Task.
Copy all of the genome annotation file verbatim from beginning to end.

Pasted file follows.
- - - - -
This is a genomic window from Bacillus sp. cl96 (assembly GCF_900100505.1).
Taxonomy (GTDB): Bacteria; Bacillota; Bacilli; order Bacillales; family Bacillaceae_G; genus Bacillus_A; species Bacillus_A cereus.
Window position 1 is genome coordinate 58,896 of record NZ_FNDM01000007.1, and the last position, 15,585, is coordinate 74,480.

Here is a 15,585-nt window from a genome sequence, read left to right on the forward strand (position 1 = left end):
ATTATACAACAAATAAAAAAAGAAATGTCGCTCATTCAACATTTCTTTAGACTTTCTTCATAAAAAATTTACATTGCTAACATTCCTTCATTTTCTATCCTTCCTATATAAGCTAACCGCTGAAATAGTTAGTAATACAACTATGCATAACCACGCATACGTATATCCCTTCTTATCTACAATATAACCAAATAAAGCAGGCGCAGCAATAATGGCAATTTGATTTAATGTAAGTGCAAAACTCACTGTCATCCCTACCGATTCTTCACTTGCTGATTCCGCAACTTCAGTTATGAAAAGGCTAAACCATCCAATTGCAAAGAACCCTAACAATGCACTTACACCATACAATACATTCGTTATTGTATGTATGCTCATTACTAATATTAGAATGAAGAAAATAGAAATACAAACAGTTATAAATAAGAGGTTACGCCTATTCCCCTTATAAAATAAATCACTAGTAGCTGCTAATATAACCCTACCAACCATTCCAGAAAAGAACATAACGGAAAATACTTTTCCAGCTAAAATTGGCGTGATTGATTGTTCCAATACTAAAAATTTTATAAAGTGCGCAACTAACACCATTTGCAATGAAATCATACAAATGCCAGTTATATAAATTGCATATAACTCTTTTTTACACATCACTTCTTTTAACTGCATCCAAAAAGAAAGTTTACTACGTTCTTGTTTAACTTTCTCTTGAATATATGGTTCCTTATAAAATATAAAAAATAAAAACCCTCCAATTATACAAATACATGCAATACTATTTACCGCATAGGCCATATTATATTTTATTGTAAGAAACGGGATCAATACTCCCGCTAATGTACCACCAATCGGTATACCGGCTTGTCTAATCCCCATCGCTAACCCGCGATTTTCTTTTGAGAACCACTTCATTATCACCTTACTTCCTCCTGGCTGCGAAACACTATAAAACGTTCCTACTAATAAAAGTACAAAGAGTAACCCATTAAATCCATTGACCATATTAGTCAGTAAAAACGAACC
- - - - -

This is a genomic window from Bacillus sp. cl96 (assembly GCF_900100505.1).
Taxonomy (GTDB): Bacteria; Bacillota; Bacilli; order Bacillales; family Bacillaceae_G; genus Bacillus_A; species Bacillus_A cereus.
Window position 1 is genome coordinate 58,896 of record NZ_FNDM01000007.1, and the last position, 15,585, is coordinate 74,480.

Here is a 15,585-nt window from a genome sequence, read left to right on the forward strand (position 1 = left end):
ATTATACAACAAATAAAAAAAGAAATGTCGCTCATTCAACATTTCTTTAGACTTTCTTCATAAAAAATTTACATTGCTAACATTCCTTCATTTTCTATCCTTCCTATATAAGCTAACCGCTGAAATAGTTAGTAATACAACTATGCATAACCACGCATACGTATATCCCTTCTTATCTACAATATAACCAAATAAAGCAGGCGCAGCAATAATGGCAATTTGATTTAATGTAAGTGCAAAACTCACTGTCATCCCTACCGATTCTTCACTTGCTGATTCCGCAACTTCAGTTATGAAAAGGCTAAACCATCCAATTGCAAAGAACCCTAACAATGCACTTACACCATACAATACATTCGTTATTGTATGTATGCTCATTACTAATATTAGAATGAAGAAAATAGAAATACAAACAGTTATAAATAAGAGGTTACGCCTATTCCCCTTATAAAATAAATCACTAGTAGCTGCTAATATAACCCTACCAACCATTCCAGAAAAGAACATAACGGAAAATACTTTTCCAGCTAAAATTGGCGTGATTGATTGTTCCAATACTAAAAATTTTATAAAGTGCGCAACTAACACCATTTGCAATGAAATCATACAAATGCCAGTTATATAAATTGCATATAACTCTTTTTTACACATCACTTCTTTTAACTGCATCCAAAAAGAAAGTTTACTACGTTCTTGTTTAACTTTCTCTTGAATATATGGTTCCTTATAAAATATAAAAAATAAAAACCCTCCAATTATACAAATACATGCAATACTATTTACCGCATAGGCCATATTATATTTTATTGTAAGAAACGGGATCAATACTCCCGCTAATGTACCACCAATCGGTATACCGGCTTGTCTAATCCCCATCGCTAACCCGCGATTTTCTTTTGAGAACCACTTCATTATCACCTTACTTCCTCCTGGCTGCGAAACACTATAAAACGTTCCTACTAATAAAAGTACAAAGAGTAACCCATTAAATCCATTGACCATATTAGTCAGTAAAAACGAACC